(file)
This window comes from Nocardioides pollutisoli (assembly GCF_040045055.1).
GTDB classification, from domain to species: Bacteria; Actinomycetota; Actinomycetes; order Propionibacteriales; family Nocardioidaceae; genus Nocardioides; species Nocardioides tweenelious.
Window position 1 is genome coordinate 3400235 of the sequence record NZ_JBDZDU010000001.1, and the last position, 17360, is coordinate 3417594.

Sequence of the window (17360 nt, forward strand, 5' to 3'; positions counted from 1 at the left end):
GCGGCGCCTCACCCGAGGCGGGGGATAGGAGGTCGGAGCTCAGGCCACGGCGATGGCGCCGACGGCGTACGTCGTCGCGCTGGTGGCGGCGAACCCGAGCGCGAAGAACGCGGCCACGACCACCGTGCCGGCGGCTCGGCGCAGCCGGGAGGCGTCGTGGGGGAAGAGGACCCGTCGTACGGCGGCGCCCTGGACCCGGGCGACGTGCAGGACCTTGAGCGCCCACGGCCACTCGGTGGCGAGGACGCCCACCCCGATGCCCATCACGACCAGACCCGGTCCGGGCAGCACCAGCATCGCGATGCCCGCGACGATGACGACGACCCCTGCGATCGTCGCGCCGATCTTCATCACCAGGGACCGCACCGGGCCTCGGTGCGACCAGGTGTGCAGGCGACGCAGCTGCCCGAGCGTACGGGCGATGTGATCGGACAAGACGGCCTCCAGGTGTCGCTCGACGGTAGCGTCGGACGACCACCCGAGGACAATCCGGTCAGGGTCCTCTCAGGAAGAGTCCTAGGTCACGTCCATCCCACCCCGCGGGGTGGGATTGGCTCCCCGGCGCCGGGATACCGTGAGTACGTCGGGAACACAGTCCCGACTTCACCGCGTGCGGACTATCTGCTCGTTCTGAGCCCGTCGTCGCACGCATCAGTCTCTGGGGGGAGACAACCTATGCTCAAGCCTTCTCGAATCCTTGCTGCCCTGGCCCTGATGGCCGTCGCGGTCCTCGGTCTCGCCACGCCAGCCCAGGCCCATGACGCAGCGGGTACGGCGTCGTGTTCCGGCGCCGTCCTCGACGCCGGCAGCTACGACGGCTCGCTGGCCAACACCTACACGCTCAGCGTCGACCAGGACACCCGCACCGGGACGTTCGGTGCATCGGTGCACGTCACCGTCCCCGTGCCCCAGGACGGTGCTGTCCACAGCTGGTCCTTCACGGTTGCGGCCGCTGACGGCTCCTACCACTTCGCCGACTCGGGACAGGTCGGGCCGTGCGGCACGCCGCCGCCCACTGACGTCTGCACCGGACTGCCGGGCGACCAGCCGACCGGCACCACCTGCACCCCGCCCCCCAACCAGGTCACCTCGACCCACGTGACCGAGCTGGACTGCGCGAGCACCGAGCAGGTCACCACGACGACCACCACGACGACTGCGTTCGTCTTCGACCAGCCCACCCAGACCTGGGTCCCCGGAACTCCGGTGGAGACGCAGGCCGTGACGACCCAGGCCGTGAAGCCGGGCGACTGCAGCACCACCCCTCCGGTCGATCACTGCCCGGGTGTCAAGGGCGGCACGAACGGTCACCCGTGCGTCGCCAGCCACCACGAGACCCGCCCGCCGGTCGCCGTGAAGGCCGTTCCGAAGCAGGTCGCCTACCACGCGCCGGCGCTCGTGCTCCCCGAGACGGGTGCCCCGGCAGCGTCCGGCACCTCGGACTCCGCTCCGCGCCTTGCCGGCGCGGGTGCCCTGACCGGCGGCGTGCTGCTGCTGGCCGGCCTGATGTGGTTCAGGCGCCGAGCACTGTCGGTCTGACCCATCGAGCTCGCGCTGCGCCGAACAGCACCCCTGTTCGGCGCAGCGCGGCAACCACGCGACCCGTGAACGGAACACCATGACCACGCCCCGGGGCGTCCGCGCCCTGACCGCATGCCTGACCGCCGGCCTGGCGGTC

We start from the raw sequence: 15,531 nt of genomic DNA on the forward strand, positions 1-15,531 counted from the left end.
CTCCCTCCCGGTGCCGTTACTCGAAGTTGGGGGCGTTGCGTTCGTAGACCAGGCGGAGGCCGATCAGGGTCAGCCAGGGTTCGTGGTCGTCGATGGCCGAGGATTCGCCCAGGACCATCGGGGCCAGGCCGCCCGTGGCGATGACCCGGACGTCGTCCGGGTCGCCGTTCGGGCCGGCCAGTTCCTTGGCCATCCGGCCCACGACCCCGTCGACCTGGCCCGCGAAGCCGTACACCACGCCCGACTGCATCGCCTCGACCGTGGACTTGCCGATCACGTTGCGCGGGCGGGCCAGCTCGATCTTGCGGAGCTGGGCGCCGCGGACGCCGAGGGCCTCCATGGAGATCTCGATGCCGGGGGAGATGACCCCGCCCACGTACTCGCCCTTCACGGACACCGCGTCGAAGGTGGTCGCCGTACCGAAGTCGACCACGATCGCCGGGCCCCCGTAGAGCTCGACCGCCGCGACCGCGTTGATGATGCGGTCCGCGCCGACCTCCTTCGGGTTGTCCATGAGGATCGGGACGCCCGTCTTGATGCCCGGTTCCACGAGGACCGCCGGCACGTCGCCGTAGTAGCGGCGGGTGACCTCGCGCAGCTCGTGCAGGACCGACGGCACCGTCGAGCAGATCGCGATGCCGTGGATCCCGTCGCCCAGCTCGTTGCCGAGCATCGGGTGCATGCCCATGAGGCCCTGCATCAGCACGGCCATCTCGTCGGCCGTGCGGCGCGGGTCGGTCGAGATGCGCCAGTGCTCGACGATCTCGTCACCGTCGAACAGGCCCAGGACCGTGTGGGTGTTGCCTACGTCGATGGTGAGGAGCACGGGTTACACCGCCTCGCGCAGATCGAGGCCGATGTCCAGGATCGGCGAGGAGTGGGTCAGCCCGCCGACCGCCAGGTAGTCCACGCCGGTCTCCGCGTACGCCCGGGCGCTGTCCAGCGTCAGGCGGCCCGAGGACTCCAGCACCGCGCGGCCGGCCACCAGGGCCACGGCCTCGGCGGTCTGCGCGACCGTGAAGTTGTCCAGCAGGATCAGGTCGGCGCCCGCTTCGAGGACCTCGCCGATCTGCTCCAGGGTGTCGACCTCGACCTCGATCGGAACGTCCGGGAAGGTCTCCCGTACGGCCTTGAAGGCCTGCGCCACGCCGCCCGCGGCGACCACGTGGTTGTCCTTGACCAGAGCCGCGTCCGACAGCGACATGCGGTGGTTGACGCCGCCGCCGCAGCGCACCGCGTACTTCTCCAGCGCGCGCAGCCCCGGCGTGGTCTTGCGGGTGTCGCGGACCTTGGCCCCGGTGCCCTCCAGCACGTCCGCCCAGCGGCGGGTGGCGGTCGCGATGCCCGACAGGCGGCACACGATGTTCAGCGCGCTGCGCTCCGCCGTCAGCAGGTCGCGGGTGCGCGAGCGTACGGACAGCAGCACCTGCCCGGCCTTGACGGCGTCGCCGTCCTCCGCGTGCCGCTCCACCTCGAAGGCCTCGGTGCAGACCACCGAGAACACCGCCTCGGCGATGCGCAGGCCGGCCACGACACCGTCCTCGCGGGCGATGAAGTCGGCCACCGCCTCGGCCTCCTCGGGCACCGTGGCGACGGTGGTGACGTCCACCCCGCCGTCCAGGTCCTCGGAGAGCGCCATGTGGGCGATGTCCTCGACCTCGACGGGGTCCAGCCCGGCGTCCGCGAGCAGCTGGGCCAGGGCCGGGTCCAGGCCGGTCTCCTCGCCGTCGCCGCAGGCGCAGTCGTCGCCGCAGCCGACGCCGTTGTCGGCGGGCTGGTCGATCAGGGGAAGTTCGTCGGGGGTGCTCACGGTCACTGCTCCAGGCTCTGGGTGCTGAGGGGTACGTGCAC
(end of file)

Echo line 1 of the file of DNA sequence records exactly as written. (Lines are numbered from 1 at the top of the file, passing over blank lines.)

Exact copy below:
This window comes from Nocardioides pollutisoli (assembly GCF_040045055.1).